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Interesting solution here that the Aussies across the ditch are coming up with for lower pilot training costs. I hear that the regional Australian airlines have been very hard-hit by shortages recently and are forcing some out of business.

 

 

The low cost is very helpful for pilot training but in Australia lots of their electricity is coal-fire plant generated and emissions are still there. This could have major emission savings in countries with higher proportions of renewable/clean power generation though.

 

Petrol engines may roar today, but I think electric engines whisper of the future... :pilot:

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8 hours ago, ATAG_kiwiflieger said:

Petrol engines may roar today, but I think electric engines whisper of the future... :pilot:

 

Don't hold your breath, though.

 

Electric can and will replace SOME avgas-powered flying, but we won't see anything like electrically powered commercial airliners in the near or even forseeable future.

That is unless you're willing to go nuclear, which would bring a whole different set of problems.

 

On 10/3/2018 at 12:10 AM, BraveSirRobin said:

The job of airline pilot probably won’t exist in 20-30 years. 

 

There is a very hgh probability that we will see automation take over at least another seat in the cockpit in the not too far future.

I'm not quite sure we'll see an all-automated cockpit in 20 years, though. The industry has way too much inertia and risk-aversity for that.

Which is a good thing.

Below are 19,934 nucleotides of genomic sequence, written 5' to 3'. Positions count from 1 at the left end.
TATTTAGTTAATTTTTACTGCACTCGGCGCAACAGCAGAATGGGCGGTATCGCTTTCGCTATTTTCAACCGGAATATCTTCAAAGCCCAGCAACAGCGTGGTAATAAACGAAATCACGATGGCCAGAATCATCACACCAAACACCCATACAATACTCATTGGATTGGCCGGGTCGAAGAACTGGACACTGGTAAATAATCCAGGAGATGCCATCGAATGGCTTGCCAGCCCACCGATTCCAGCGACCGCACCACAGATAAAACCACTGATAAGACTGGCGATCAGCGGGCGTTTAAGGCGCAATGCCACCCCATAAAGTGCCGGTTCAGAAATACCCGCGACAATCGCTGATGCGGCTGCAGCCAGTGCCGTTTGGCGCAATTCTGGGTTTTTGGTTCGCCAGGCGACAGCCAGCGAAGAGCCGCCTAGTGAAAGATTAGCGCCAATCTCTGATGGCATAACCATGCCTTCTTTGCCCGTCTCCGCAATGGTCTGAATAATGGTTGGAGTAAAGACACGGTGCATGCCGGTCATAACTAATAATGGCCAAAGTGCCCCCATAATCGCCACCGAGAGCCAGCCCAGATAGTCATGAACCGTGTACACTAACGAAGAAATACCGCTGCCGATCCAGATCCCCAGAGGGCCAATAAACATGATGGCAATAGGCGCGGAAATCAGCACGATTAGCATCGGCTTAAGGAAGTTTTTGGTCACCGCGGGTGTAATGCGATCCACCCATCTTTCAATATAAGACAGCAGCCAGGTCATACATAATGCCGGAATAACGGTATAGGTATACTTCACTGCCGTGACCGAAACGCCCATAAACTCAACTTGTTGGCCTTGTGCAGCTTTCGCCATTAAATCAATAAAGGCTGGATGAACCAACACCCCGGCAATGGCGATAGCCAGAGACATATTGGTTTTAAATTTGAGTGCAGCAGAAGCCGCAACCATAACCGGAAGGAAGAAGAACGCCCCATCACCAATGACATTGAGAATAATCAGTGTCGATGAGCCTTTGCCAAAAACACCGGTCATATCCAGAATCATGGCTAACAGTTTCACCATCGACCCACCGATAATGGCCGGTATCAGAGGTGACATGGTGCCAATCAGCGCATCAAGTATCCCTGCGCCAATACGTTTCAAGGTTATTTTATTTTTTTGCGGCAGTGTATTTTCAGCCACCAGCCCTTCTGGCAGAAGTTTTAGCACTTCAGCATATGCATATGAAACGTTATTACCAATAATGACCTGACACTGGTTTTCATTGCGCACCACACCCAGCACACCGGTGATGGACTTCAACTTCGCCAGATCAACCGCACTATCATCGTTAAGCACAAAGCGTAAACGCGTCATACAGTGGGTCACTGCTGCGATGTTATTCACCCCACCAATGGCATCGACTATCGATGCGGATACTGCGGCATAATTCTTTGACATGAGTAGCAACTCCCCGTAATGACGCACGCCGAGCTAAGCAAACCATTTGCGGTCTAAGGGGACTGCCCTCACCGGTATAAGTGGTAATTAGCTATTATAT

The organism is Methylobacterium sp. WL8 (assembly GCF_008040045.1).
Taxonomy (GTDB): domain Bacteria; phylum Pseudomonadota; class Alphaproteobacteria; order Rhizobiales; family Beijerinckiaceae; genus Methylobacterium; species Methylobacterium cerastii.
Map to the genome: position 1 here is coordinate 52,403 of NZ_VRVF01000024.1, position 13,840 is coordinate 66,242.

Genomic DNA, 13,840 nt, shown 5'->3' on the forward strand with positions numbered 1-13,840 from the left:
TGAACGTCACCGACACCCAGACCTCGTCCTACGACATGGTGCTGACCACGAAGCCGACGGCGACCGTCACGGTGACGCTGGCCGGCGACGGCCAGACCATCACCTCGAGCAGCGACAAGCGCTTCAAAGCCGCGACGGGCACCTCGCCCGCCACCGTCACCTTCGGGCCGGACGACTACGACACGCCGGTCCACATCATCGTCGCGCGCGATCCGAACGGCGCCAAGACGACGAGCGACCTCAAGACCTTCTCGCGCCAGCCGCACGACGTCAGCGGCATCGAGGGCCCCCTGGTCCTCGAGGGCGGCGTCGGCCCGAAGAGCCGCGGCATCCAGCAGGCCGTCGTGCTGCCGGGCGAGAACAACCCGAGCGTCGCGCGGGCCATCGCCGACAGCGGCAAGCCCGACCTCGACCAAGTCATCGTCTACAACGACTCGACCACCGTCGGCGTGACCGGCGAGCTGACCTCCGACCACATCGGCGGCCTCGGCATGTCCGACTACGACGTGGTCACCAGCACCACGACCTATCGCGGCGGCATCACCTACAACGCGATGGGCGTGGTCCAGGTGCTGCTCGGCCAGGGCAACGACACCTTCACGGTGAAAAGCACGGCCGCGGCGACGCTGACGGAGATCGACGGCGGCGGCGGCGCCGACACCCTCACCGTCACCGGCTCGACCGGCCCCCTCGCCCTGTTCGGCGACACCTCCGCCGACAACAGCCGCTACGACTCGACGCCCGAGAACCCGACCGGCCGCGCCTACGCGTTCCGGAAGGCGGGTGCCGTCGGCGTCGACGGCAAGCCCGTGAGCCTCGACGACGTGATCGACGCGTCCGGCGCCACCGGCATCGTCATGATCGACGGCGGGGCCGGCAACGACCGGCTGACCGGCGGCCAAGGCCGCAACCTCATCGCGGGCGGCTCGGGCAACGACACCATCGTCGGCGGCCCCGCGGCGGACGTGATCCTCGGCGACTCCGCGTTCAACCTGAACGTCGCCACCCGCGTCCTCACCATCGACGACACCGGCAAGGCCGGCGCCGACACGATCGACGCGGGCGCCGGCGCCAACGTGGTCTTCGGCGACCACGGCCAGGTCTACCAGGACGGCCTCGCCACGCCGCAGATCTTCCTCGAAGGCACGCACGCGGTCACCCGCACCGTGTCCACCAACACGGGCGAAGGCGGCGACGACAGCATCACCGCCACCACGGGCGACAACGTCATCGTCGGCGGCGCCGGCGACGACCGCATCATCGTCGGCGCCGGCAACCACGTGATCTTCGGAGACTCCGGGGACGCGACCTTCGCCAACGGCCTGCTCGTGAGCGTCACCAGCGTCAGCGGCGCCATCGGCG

Let the car-people get a hang of that first.

On 10/3/2018 at 4:39 AM, II/JG17_HerrMurf said:

The biggest problem is the Asian market is opening faster than pilots can be trained and tend to offer both quick build up of hours and decent pay. It is draining the traditional markets of pilots willing to pack up and change their home base for a while. It’s a great deal for young pilots. Senior guys with families probably aren’t going to bite on it. JetBlue and some other companies are considering bringing back programs to train pilots from the ground up for a return on investment of X number of years with the airline. If the do, it is also good for the industry. If I wasn’t on the verge of early retirement, I’d consider it.

 

Whether investing in an aviation-career in Asia is a good thing remains to be seen. If the global economy eventually tanks due to the countles bubbles we're - again - accumulating, the economy in China will taper off somewhat. That will be felt heavily in air-travel (and not only in Asia).

 

We'll probably also see some considerable market-consolidation across Europe in the next couple of years - for several reasons:

Airlines going bust due to their own mis-management and because Brexit will cause major dings on airlines having large market-shares in the Euro low-cost sector within Britain.

 

We'll also see what happens after the so often semi-officially announced Etirates/ Emihad merger.

 

The american airline-industry is already merged into oblivion, but an economical kink might as well have profound impacts on the industry - as seen in 2008.

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if i run the world i would make pilots pay instead of being paid and supress copyright

 

you dont get paid for doing things everybody loves, it just doesnt work that way, thats how removed and artificial we got

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17 hours ago, ATAG_kiwiflieger said:

Interesting solution here that the Aussies across the ditch are coming up with for lower pilot training costs. I hear that the regional Australian airlines have been very hard-hit by shortages recently and are forcing some out of business.

 

 

The low cost is very helpful for pilot training but in Australia lots of their electricity is coal-fire plant generated and emissions are still there. This could have major emission savings in countries with higher proportions of renewable/clean power generation though.

 

Petrol engines may roar today, but I think electric engines whisper of the future... :pilot:

Good for Gliders but it's nice to have the avgas  pop up behind you when 400 clicks downwind !